Researching Politics 2 (RP2) is the follow-on module from RP1 and it acts as the culmination for the subject knowledge and transferable skills developed in that module. RP2 puts the creative emphasis in the hands of the students, with the module convenor and topic tutors giving guidance and feedback to facilitate the realisation of research conceived, developed, executed and presented by students. In this way, it tries to approximate the worlds of further study and work into which students will be progressing following the completion of their degree schemes. It is a module where all of the summative assessments are comprised of group work, although individual marks can be varied depending on each student¿s performance. Students are also required to submit an individual self-assessment, detailing what they have learned about their own strengths and weaknesses on the basis of the sustained group work. In RP2, you will extend and deepen the research undertaken in RP1 and continue to meet regularly in order to share ideas, opinions and sources in your groups. These meetings will include several where the topic tutor provides guidance and feedback as well as those where the meetings are student-led.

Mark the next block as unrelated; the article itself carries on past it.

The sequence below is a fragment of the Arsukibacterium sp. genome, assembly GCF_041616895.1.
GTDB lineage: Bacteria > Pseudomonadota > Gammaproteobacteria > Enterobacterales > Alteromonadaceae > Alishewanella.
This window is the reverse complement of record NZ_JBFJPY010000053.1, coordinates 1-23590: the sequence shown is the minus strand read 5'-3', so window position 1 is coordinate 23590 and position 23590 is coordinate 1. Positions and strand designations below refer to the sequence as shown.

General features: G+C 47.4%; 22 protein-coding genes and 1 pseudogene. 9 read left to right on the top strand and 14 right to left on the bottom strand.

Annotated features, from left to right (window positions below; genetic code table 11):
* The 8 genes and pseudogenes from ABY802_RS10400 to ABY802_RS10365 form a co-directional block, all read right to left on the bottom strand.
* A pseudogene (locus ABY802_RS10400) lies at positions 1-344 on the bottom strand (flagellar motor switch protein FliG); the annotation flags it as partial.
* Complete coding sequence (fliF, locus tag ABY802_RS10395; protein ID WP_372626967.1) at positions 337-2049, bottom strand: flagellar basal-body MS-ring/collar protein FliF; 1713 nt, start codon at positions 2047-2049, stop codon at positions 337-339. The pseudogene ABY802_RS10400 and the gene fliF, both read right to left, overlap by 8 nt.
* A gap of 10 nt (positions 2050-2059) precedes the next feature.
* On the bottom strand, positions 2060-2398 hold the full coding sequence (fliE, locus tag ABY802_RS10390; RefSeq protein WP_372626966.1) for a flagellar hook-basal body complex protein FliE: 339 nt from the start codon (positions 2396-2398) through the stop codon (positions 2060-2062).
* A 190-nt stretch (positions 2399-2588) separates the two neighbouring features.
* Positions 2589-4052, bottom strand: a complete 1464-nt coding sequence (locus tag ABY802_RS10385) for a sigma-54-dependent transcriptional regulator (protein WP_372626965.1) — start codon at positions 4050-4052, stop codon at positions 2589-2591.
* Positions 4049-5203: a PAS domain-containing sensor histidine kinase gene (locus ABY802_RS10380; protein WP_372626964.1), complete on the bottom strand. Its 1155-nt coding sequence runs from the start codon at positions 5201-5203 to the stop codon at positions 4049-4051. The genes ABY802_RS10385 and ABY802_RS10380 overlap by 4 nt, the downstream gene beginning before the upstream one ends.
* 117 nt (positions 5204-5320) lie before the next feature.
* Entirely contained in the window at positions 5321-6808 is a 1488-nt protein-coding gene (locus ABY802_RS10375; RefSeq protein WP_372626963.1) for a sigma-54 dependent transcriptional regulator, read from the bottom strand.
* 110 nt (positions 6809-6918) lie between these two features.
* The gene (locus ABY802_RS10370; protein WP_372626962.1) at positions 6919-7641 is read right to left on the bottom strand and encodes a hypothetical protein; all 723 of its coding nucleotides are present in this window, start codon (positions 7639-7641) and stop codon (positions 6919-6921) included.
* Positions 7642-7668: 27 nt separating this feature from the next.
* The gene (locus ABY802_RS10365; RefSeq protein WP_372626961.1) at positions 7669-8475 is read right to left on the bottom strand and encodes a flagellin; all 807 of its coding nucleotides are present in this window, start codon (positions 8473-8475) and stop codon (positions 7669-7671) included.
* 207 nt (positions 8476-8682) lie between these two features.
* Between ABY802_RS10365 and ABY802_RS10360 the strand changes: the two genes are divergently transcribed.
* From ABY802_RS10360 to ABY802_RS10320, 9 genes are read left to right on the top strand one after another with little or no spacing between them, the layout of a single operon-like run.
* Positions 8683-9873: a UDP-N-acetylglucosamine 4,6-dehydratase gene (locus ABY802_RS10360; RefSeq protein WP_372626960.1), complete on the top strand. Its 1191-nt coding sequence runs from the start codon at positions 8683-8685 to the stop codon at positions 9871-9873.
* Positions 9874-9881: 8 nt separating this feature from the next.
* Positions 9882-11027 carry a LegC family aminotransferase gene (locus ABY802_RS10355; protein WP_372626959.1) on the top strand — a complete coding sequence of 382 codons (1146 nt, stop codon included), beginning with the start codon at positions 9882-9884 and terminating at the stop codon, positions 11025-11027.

• PO-M25 Dissertation

    Individual research based, under the guidance of appointed supervisor.

  • PO-M37 Human rights, Humanitarian Intervention and Global Justice: Moral Problems International Politics.

    This module assesses how normative political theory has addressed the key issues of human rights, the grounds for humanitarian intervention and the demands of global justice. It also assesses the idea of the 'just war', the moral character of a 'democratic peace' and conceptions of global distributive justice.


  • Untitled (current)

    Student name:
    Other supervisor: Dr Krijn Peters

Administrative Responsibilities

  • Director of Postgraduate Research - Political and Cultural Studies, Swansea University

    2019 - Present

Career History

Start Date End Date Position Held Location
2018 2019 Visiting Fellow LSE Centre for International Studies
2017 2018 Postdoctoral Research and Teaching Fellow University of Tübingen
2015 2015 Visiting Scholar George Washington University

Research Groups

  • International Studies, Conflict and Security